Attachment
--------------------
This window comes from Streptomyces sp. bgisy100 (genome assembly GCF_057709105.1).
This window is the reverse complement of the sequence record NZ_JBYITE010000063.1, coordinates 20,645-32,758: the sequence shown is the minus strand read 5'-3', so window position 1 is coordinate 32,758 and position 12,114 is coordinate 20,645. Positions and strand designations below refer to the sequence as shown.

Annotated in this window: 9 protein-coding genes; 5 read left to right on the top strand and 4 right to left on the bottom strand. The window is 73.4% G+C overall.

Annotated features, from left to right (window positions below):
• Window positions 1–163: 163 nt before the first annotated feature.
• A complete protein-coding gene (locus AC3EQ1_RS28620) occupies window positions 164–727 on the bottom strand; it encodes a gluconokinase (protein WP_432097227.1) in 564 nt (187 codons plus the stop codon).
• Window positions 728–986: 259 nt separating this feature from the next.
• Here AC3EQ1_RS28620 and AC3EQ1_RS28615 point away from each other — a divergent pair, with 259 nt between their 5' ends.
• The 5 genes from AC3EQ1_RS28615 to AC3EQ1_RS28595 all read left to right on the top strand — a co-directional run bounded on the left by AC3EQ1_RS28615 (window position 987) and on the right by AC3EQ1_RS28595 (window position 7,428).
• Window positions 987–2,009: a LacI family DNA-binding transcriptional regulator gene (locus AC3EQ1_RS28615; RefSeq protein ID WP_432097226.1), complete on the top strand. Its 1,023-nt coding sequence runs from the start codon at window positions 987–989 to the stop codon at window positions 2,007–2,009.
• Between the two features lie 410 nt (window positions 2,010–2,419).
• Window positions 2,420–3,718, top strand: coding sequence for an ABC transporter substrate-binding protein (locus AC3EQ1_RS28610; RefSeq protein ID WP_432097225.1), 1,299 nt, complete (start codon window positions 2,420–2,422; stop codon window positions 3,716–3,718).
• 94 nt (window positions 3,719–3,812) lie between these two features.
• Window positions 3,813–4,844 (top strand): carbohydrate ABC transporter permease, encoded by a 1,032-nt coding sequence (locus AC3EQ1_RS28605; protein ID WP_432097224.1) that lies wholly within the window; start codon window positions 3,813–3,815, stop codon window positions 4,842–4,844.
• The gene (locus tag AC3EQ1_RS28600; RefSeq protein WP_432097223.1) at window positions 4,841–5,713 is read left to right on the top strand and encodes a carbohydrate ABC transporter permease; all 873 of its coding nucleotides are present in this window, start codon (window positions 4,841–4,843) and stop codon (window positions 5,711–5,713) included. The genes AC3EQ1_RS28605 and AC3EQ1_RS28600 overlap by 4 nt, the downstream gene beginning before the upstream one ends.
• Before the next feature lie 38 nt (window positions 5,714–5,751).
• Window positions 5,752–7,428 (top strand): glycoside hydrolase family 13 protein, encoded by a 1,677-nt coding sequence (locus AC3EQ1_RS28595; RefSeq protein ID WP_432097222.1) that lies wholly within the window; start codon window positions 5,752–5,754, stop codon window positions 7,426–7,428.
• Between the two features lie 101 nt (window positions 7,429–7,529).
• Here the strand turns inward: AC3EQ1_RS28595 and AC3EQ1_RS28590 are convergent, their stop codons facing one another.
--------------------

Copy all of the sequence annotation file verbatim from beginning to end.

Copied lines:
This window comes from Streptomyces sp. bgisy100 (genome assembly GCF_057709105.1).
This window is the reverse complement of the sequence record NZ_JBYITE010000063.1, coordinates 20,645-32,758: the sequence shown is the minus strand read 5'-3', so window position 1 is coordinate 32,758 and position 12,114 is coordinate 20,645. Positions and strand designations below refer to the sequence as shown.

Annotated in this window: 9 protein-coding genes; 5 read left to right on the top strand and 4 right to left on the bottom strand. The window is 73.4% G+C overall.

Annotated features, from left to right (window positions below):
• Window positions 1–163: 163 nt before the first annotated feature.
• A complete protein-coding gene (locus AC3EQ1_RS28620) occupies window positions 164–727 on the bottom strand; it encodes a gluconokinase (protein WP_432097227.1) in 564 nt (187 codons plus the stop codon).
• Window positions 728–986: 259 nt separating this feature from the next.
• Here AC3EQ1_RS28620 and AC3EQ1_RS28615 point away from each other — a divergent pair, with 259 nt between their 5' ends.
• The 5 genes from AC3EQ1_RS28615 to AC3EQ1_RS28595 all read left to right on the top strand — a co-directional run bounded on the left by AC3EQ1_RS28615 (window position 987) and on the right by AC3EQ1_RS28595 (window position 7,428).
• Window positions 987–2,009: a LacI family DNA-binding transcriptional regulator gene (locus AC3EQ1_RS28615; RefSeq protein ID WP_432097226.1), complete on the top strand. Its 1,023-nt coding sequence runs from the start codon at window positions 987–989 to the stop codon at window positions 2,007–2,009.
• Between the two features lie 410 nt (window positions 2,010–2,419).
• Window positions 2,420–3,718, top strand: coding sequence for an ABC transporter substrate-binding protein (locus AC3EQ1_RS28610; RefSeq protein ID WP_432097225.1), 1,299 nt, complete (start codon window positions 2,420–2,422; stop codon window positions 3,716–3,718).
• 94 nt (window positions 3,719–3,812) lie between these two features.
• Window positions 3,813–4,844 (top strand): carbohydrate ABC transporter permease, encoded by a 1,032-nt coding sequence (locus AC3EQ1_RS28605; protein ID WP_432097224.1) that lies wholly within the window; start codon window positions 3,813–3,815, stop codon window positions 4,842–4,844.
• The gene (locus tag AC3EQ1_RS28600; RefSeq protein WP_432097223.1) at window positions 4,841–5,713 is read left to right on the top strand and encodes a carbohydrate ABC transporter permease; all 873 of its coding nucleotides are present in this window, start codon (window positions 4,841–4,843) and stop codon (window positions 5,711–5,713) included. The genes AC3EQ1_RS28605 and AC3EQ1_RS28600 overlap by 4 nt, the downstream gene beginning before the upstream one ends.
• Before the next feature lie 38 nt (window positions 5,714–5,751).
• Window positions 5,752–7,428 (top strand): glycoside hydrolase family 13 protein, encoded by a 1,677-nt coding sequence (locus AC3EQ1_RS28595; RefSeq protein ID WP_432097222.1) that lies wholly within the window; start codon window positions 5,752–5,754, stop codon window positions 7,426–7,428.
• Between the two features lie 101 nt (window positions 7,429–7,529).
• Here the strand turns inward: AC3EQ1_RS28595 and AC3EQ1_RS28590 are convergent, their stop codons facing one another.